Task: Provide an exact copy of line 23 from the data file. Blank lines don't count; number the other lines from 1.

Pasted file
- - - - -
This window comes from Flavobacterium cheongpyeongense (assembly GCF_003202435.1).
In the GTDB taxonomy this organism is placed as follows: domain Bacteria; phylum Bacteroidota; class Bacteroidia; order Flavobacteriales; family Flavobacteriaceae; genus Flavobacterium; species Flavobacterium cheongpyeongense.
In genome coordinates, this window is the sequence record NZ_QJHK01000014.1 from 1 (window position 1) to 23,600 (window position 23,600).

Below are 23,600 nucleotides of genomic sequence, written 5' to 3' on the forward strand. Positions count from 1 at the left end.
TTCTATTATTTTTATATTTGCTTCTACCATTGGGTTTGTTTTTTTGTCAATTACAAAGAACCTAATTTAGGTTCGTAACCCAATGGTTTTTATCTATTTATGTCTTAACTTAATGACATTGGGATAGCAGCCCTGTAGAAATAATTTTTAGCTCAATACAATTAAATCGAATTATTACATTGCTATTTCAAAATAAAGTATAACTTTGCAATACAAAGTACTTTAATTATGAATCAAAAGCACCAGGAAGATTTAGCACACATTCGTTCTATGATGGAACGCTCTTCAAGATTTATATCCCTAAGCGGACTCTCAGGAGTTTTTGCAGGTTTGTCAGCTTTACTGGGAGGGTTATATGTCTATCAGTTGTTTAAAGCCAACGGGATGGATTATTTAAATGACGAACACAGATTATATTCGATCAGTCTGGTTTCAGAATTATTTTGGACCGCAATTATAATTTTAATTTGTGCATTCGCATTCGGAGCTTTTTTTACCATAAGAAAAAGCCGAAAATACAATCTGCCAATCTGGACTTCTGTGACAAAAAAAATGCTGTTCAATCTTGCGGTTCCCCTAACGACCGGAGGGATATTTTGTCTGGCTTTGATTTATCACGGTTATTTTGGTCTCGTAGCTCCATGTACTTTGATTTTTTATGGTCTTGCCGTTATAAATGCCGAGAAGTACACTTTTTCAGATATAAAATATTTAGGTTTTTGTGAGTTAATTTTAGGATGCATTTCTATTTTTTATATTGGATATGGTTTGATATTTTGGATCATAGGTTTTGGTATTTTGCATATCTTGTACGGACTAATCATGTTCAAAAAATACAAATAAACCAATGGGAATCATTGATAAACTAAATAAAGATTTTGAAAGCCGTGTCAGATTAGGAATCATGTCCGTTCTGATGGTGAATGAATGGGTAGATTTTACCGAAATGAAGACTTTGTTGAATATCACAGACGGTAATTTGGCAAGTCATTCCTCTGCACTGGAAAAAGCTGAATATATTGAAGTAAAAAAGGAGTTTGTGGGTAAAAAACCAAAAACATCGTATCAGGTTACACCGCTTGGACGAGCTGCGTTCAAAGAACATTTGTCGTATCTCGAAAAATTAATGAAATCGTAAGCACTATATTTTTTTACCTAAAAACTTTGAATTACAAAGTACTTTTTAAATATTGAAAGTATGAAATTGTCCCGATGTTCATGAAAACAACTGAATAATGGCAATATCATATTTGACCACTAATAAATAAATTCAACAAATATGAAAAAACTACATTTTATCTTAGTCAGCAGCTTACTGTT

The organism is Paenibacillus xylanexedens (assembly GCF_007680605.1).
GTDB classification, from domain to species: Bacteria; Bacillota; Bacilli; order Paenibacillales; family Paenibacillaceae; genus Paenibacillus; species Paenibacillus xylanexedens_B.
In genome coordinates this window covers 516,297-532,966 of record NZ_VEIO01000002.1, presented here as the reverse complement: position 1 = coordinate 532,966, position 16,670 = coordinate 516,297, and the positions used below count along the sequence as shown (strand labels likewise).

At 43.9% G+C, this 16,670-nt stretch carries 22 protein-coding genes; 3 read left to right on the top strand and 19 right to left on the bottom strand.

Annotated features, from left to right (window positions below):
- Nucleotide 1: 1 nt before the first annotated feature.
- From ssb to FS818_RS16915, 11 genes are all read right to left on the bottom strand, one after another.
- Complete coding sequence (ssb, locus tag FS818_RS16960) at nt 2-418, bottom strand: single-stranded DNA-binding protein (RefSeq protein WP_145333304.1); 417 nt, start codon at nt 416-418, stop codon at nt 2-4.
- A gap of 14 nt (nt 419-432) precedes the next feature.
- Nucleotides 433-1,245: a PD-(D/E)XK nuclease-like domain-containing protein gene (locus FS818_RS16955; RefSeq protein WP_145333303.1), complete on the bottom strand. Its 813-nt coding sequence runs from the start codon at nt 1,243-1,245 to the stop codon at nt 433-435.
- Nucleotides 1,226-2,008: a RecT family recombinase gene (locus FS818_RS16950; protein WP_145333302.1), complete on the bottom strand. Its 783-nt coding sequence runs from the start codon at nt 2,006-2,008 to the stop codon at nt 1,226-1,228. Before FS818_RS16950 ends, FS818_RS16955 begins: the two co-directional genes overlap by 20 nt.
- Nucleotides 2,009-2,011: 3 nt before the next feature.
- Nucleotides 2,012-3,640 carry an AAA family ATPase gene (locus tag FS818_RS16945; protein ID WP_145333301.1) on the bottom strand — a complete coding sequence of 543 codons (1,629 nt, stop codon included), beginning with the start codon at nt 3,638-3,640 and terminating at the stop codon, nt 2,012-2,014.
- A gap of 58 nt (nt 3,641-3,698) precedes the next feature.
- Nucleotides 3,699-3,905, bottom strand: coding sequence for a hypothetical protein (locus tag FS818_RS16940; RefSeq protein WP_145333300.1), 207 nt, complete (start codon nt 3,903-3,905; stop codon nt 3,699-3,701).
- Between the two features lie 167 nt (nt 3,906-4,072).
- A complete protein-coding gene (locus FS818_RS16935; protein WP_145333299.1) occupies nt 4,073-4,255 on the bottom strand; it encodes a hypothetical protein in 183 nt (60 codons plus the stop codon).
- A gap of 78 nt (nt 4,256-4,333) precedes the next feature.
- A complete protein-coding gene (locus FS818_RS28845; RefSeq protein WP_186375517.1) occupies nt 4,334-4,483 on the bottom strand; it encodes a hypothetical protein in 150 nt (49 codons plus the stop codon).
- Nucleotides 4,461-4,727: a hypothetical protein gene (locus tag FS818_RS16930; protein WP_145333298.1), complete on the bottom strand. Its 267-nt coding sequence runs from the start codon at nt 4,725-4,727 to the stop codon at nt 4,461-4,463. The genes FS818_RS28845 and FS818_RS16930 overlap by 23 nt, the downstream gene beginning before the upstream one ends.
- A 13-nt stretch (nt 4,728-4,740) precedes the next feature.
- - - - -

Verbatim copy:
- A gap of 78 nt (nt 4,256-4,333) precedes the next feature.